Employment Law Daily NLRB invalidates rules barring disclosure of company info, conflict of interest policy
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Wednesday, June 15, 2016

NLRB invalidates rules barring disclosure of company info, conflict of interest policy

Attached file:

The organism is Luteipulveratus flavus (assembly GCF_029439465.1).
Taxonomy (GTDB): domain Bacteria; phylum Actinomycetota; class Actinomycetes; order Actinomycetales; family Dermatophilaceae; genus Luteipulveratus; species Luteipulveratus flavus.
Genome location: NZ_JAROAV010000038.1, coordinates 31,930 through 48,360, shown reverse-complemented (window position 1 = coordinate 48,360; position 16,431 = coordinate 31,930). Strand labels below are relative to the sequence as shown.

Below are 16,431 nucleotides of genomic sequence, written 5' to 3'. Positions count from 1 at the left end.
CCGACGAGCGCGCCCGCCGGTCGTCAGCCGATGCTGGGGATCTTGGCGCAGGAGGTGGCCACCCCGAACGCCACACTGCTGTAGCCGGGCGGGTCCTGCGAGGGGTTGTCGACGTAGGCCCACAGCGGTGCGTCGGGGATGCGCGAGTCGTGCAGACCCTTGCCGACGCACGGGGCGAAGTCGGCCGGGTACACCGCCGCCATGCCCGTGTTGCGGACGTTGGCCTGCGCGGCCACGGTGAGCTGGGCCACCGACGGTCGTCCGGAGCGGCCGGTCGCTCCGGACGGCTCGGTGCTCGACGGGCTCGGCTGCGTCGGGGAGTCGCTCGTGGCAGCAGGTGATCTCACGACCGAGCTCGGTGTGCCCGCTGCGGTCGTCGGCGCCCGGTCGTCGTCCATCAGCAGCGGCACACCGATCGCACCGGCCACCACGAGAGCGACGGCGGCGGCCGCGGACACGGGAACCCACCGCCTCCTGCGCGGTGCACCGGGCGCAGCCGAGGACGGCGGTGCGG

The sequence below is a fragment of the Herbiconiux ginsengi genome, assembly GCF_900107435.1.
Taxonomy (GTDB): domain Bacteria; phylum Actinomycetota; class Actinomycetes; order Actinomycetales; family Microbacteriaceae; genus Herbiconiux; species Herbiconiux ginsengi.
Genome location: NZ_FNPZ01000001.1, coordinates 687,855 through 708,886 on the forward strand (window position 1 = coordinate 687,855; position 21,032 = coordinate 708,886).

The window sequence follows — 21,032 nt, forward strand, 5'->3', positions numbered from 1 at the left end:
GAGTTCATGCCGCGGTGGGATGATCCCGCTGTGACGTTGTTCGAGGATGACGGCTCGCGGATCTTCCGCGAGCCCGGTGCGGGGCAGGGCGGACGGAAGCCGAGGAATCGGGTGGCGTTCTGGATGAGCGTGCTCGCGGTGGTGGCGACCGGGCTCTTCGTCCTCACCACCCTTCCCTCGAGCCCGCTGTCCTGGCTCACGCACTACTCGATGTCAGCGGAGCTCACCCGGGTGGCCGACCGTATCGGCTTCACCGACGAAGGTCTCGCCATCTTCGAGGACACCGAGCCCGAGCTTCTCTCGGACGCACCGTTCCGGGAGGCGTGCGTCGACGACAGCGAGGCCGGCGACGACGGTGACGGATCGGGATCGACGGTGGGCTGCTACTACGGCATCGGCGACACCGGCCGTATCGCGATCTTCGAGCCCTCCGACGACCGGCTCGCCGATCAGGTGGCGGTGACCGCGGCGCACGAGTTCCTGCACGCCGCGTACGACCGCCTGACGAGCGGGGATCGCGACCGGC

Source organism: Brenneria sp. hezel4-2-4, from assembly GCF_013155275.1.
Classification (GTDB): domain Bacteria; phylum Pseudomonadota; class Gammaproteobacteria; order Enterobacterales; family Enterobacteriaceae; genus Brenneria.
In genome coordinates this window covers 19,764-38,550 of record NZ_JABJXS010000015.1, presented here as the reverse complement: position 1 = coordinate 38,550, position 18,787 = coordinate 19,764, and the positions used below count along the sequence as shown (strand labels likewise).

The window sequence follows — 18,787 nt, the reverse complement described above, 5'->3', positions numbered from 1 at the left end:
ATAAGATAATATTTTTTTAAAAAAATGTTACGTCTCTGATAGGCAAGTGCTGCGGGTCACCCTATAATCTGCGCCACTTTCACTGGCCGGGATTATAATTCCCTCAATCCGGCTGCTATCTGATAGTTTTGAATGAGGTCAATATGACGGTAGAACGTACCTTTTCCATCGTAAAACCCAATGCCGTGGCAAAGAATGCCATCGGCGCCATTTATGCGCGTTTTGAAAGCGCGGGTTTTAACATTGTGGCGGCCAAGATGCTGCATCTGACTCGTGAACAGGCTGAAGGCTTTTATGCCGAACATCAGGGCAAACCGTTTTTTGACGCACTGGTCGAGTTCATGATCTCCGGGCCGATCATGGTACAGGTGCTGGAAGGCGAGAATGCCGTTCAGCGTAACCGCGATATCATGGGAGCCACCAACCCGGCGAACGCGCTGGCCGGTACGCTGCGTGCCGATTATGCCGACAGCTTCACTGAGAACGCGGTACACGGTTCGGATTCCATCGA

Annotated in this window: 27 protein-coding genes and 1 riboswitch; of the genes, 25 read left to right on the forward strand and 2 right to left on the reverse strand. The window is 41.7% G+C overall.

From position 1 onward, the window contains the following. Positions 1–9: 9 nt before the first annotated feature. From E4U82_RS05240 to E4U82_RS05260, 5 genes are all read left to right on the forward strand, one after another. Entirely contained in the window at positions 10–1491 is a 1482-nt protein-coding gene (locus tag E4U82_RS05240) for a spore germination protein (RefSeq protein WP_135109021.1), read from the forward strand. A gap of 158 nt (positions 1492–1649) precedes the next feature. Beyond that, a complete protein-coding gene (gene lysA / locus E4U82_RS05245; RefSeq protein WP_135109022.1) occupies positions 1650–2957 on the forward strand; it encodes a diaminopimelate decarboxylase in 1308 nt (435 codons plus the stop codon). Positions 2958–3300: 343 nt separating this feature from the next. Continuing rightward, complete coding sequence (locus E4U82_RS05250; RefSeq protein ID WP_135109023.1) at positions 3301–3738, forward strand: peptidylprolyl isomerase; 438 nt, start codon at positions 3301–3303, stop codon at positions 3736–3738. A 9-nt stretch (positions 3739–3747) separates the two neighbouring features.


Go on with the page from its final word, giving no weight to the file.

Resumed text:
By Lisa Milam-Perez, J.D. National food service delivery company Schwan’s violated the NLRA by enforcing three facially neutral conduct rules that interfered with employees’ Section 7 rights, the NLRB held, directing the employer to rescind the offending provisions. Reversing a law judge’s finding that employees would construe the rules as simply protecting the company’s legitimate business and proprietary interests, the Board invalidated key portions of a confidentiality agreement that restricts the disclosure of salary information, along with three rules that were ambiguous, overly broad, or that employees would otherwise reasonably construe as restricting their exercise of protected rights under the Act. Member Miscimarra dissented in part, once again urging the Board to do away with its "reasonably construe" standard altogether (Schwan’s Home Service, Inc., June 10, 2016). Disclosure of company information. Schwan’s handbook rule barred employees from sharing (among other things) "information concerning customers, vendors, or employees." The Board majority concluded that employees would read this provision as precluding them from sharing employee information with each other or third parties, including union representatives. Given its lack of "contextual clarity," the Board disagreed with the law judge that reasonable employees would understand they were restricted merely from disclosing confidential proprietary information. Faced with ambiguity as to what information is being prohibited from disclosure, employees would likely err on the side of caution and refrain from exercising their protected right to share workplace information lest they face potential discipline for infractions. "Schwan’s business shall not be discussed with anyone who does not work for Schwan or with anyone who does not have a direct association with the transaction," another clause provided. This was ambiguous and overly broad, as it "reasonably encompasses any and all facets of employee terms and conditions of employment." Because employees have a protected right to share employment-related information with the Board, union representatives, or the media, an employer violates the Act by imposing such restrictions on their discussions. Use of company name. Another policy required employees to obtain permission before disseminating information containing the company name. "Any articles, speeches, records of operation, pictures or other material for publication, in which the company name is mentioned or indicated, must be submitted, through your supervisor, for approval or disapproval by the Corporate Communications and Law Departments prior to release," it provided. Finding the rule unlawful, the majority noted that employees "have a clear right under the Act to publicize labor disputes," and this provision contravenes this well-established principle. The employer argued that its rule only restricted employees from purporting to speak on the company’s behalf; however, the Board saw no support for this assertion in the broad language of the proscription. Also, the fact that the rule applied only to "publication" of materials didn’t save it. "Even if that term is construed narrowly to apply only to the placement of material in a newspaper or other document of general circulation, it still prohibits employees from, e.g., writing letters to the editor or opinion pieces regarding labor disputes without preapproval," the Board wrote, invalidating the restriction. Conflict of interest. Schwan’s conditioned continued employment on the strict avoidance of conduct, on-duty or off, that "is detrimental to the best interests of the company or its employees." The "best interests" reference was too "amorphous" for the majority’s liking, and it offered no clarifying examples of prohibited conduct or any language that would confine the scope of the restriction to make it clear that Section 7 activity was not within its reach. The extent of the prohibition, instead, was left to Schwan’s discretion, and if the employee got it wrong, it was grounds for discharge. "In these circumstances, a reasonable employee would assume that the Respondent would not consider Section 7 activity such as labor protests or public criticism of its policies to be in its best interests, and might then refrain from engaging in such activity," the Board found. The majority was not convinced that the context of the rule as a whole served to restrain its reach. Its surrounding subparagraphs (which were not challenged) narrowly identified specific, legitimate business concerns at stake—fraud, waste, improper financial considerations; not so, however, with the "best interests" provision, which was too attenuated in substance, if not in form, to these permissible restrictions. ECONA policy. The company’s Employment, Confidentiality, Ownership & Noncompete Agreement (ECONA), which employees must sign and comply with as a condition of employment, unlawfully prohibits employees from sharing information about "wages, commissions, performance, or identity of employees." It explicitly bars employees from disclosing such information, either directly or indirectly, to "any person not in the employ" of the company. It also prohibits the employee from using such information to his or her own benefit or the benefit of a third party or employer, or to Schwan’s detriment, or to seek work elsewhere or solicit employees. Schwan’s urged that its rule was simply meant to prevent competitors from recruiting its employees. However, the restriction also barred employees from providing this information to union representatives, which is clearly protected Section 7 activity. As such, it was unlawful under Lutheran Heritage, and the Board saw no need to consider the law judge’s finding that employees would construe the provision as such. Dissent. Member Miscimarra agreed that the rule barring the disclosure of company information was unlawful; however, he saw no problem with the other provisions. The larger point of his lengthy dissent, however, was to renew his plea that the Board should overrule its Lutheran Heritage "reasonably construe" standard—or that the courts should repudiate it. In his view, the Supreme Court has instructed the NLRB to balance the employer’s legitimate justifications for promulgating a challenged rule against its potential adverse impact on employees’ NLRA-protected activity, and the current approach fails to heed this directive. Rebuffing his critique that the current framework was "exceptionally difficult to apply" and led to arbitrary results, however, the majority countered that Miscimarra’s proposed approach "promises neither to simplify the required analysis nor to produce more predictable outcomes" and, what’s more, was "tilted against Sec. 7 rights."